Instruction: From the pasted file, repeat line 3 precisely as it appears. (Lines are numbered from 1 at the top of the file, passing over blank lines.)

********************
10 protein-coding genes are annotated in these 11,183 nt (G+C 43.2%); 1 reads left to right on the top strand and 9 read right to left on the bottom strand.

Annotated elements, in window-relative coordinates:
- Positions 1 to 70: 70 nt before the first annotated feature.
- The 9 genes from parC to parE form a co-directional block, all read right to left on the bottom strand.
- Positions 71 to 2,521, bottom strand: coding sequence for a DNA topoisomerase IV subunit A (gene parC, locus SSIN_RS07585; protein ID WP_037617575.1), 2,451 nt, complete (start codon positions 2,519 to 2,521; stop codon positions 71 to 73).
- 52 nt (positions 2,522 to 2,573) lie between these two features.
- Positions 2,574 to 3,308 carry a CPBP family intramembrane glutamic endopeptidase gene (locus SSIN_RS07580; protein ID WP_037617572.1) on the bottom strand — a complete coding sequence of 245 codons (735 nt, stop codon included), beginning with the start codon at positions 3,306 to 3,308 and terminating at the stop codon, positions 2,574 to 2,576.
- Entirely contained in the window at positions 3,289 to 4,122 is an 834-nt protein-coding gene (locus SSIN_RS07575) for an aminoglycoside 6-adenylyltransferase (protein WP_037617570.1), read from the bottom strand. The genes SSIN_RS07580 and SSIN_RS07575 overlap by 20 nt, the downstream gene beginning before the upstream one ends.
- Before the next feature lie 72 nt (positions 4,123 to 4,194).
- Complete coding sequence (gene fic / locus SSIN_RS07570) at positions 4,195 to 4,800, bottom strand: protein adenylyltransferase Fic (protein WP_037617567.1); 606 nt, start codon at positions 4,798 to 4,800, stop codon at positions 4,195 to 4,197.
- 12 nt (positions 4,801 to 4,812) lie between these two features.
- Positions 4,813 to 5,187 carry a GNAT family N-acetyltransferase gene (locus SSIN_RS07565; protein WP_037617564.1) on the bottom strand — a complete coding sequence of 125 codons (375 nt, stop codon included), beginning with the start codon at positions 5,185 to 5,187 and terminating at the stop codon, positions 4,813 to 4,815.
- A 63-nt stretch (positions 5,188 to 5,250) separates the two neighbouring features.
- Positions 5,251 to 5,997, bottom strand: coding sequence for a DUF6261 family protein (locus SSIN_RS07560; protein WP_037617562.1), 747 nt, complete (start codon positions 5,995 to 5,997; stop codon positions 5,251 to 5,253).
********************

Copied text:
- Positions 1 to 70: 70 nt before the first annotated feature.